Romania’s Prime Minister, Mr. Marcel Ciolacu, offered an interesting statement on the increasing political propaganda for the country to exit the EU. According to the latest survey, approximately 27% of the voters would choose the nationalist parties SOS and AUR, the two main political parties considered capable of placing the country on a Romexit path.
Also, 25% of the respondents say they trust the two party leaders, Mrs. Diana Sosoaca and Mr. George Simion, while the current PM, the leader of the Romanian Socialists, enjoys 27% popularity.
Marcel Ciolacu said, during a political rally of the Socialists, that he is not concerned about the increasing trend promoting Romexit. Still, he would like the TV hosts to ask the political leaders about the alternative after exiting the EU.
We have a unique chance to be in the European Union, and we must say this every time Romania’s place is in the European Union. I don’t care if a political opponent goes on TV and says it’s better to leave Europe. What bothers me is that someone doesn’t immediately ask him: Could you give us your solution if we leave Europe? Where do we go, and how many decades do we go back? Do we look and remove everything that divided us for 30 years from his speech? Good people, we have children, all at home, some of you are young, you will have families and children, what are we building? Everything we hated or want that we are building a real future for us and our children and Romania, first of all, because first of all, we are Romanians, then we are Socialists.Romania’s PM Marcel Ciolacu on Romexit propaganda
This is a clever political statement. On the one hand, Ciolacu positions the Socialists, once considered the trendsetters of the Romexit, on a pro-European path before the Europarliamentary elections this spring. On the other hand, he tries to make the Romexit supporters doubt if exiting the EU is the right choice for Romania.
As we showed previously, the Romanians’ trust in the European Union collapsed during the pandemic years. The Eurobarometer in 2023 says this about the trust the Romanian people lost in the European institutions.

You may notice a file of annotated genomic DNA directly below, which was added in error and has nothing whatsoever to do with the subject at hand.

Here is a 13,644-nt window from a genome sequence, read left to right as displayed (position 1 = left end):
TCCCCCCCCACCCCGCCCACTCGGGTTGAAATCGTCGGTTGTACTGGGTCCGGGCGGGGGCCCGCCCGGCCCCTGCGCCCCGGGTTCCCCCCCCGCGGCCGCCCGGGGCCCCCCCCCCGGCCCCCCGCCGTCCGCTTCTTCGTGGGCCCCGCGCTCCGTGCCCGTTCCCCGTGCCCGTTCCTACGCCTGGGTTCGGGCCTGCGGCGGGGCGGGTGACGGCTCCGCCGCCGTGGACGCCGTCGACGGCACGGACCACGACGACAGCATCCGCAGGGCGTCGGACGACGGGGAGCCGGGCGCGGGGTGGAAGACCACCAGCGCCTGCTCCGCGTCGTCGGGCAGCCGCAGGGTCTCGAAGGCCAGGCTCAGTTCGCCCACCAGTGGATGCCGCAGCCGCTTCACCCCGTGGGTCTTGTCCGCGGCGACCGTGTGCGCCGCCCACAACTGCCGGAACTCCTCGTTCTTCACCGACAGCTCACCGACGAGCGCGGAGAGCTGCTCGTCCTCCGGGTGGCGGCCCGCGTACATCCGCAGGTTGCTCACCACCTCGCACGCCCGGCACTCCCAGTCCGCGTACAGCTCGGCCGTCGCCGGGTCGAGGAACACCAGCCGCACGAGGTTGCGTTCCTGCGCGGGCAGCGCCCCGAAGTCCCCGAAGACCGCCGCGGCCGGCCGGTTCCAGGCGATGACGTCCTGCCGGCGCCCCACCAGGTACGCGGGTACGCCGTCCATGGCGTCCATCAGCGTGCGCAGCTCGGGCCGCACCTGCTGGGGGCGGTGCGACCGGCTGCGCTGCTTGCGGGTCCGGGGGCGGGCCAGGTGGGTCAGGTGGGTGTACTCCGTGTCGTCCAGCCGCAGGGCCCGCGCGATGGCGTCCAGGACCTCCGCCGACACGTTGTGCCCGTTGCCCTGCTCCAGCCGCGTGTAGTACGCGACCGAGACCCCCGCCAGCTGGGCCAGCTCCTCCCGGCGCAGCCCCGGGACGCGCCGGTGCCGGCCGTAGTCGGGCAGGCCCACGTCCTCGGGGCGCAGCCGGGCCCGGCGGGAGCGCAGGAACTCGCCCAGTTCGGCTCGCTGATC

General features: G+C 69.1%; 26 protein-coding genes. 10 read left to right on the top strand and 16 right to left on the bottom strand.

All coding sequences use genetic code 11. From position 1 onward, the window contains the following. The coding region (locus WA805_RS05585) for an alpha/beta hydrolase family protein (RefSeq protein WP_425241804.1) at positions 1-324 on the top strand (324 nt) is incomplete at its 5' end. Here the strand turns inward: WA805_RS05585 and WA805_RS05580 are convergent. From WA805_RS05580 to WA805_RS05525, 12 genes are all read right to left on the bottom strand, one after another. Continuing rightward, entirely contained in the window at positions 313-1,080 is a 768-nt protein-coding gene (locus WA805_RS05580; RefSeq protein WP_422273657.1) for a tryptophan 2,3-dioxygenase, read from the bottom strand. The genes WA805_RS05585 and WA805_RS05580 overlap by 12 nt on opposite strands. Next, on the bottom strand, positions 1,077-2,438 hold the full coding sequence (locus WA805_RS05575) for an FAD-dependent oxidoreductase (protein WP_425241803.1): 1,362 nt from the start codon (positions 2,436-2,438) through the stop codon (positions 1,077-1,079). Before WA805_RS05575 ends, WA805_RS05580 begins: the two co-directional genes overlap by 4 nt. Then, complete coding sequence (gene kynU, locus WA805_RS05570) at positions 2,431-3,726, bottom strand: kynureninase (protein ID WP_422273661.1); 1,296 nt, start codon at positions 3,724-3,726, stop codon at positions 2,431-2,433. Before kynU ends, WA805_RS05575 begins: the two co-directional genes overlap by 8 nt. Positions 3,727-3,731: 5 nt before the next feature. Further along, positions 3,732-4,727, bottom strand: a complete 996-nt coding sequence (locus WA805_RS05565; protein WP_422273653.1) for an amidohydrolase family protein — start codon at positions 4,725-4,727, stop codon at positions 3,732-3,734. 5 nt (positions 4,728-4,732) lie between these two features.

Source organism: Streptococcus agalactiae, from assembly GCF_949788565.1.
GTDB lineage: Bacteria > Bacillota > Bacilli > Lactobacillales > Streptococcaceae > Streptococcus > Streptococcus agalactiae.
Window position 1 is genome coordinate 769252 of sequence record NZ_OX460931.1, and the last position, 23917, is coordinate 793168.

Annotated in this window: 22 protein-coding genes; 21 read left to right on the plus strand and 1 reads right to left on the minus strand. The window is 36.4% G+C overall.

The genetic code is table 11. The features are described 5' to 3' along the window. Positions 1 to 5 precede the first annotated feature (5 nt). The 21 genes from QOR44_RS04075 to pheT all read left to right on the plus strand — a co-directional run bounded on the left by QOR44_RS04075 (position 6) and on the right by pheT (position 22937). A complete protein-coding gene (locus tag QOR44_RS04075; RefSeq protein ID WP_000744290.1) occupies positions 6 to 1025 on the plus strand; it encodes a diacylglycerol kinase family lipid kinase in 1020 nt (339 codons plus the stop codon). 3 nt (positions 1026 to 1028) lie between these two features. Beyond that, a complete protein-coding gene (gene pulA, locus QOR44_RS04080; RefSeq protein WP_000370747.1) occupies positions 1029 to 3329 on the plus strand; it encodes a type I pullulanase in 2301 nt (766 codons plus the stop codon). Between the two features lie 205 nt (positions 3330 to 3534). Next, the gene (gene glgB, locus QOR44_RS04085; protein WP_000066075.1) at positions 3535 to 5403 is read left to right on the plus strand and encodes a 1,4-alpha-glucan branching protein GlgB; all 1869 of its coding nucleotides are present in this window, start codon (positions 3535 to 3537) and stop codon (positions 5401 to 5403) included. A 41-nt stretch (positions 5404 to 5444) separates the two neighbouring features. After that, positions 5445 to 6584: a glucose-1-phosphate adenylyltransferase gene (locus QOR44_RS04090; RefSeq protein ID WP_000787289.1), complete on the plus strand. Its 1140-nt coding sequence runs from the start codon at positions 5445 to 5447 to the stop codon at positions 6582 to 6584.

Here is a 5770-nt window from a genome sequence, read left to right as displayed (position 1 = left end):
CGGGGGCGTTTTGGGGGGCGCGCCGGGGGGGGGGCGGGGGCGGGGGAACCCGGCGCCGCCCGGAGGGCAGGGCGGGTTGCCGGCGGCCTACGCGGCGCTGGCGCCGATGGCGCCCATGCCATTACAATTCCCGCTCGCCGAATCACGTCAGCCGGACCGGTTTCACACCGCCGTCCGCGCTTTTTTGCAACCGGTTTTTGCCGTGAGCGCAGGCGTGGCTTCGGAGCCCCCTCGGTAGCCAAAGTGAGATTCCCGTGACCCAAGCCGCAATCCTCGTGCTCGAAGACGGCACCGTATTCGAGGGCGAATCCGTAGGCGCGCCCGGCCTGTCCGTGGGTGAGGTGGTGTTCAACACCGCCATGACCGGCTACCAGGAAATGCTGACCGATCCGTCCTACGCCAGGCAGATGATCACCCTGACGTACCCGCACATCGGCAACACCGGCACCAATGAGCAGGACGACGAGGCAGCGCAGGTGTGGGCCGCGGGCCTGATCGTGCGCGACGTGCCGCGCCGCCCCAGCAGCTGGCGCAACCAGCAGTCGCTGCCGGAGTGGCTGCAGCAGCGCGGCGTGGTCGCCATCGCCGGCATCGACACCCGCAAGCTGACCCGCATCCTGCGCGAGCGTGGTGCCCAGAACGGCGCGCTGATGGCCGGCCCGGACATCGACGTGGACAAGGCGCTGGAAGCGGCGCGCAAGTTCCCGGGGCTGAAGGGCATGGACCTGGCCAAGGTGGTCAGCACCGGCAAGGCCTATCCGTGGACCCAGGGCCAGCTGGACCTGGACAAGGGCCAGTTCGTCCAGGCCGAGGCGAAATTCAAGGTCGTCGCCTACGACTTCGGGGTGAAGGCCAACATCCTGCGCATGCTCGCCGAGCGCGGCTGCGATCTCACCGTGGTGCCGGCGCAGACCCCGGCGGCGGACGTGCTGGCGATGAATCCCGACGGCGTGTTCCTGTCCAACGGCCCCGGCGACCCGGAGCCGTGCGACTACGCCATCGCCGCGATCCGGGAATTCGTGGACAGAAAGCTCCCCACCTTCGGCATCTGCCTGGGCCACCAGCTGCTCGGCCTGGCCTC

Namely, almost 10% of trust was lost during the last two years. Only 46% of Romanians see EU membership as positive, compared to 55% in 2020. It’s quite a drop, considering Romania has dropped way below the EU average here, which is 62% now, increasing from 59% in 2020.
So, what is the trend in the country? With the Russian so-called special operation at its Nothern border, with rampant inflation and amid farmers’ protests, unhappy with the country’s leaders’ decisions to favour the Ukrainian grain exporters, Romanians have their thoughts and vision independent of what’s said on TV and political propaganda. So many broken promises over the years have turned the people more and more to nationalism, which seems to be a refugee for all those disappointed with their unfulfilled expectations since the country joined the EU.
But will AUR or SOS, even if they won this year’s elections, lead the country to a Romexit? It looks highly improbable at the moment, and all these statements seem only political methods of attracting those unhappy with the country’s current economic and social development.
When looking at what’s happening in Romania this year, one must consider four rounds of elections. Romanians will vote for the Europarliamentary, Local, General and Presidential elections in a single year, and this is the key to understanding events, statements and outcomes.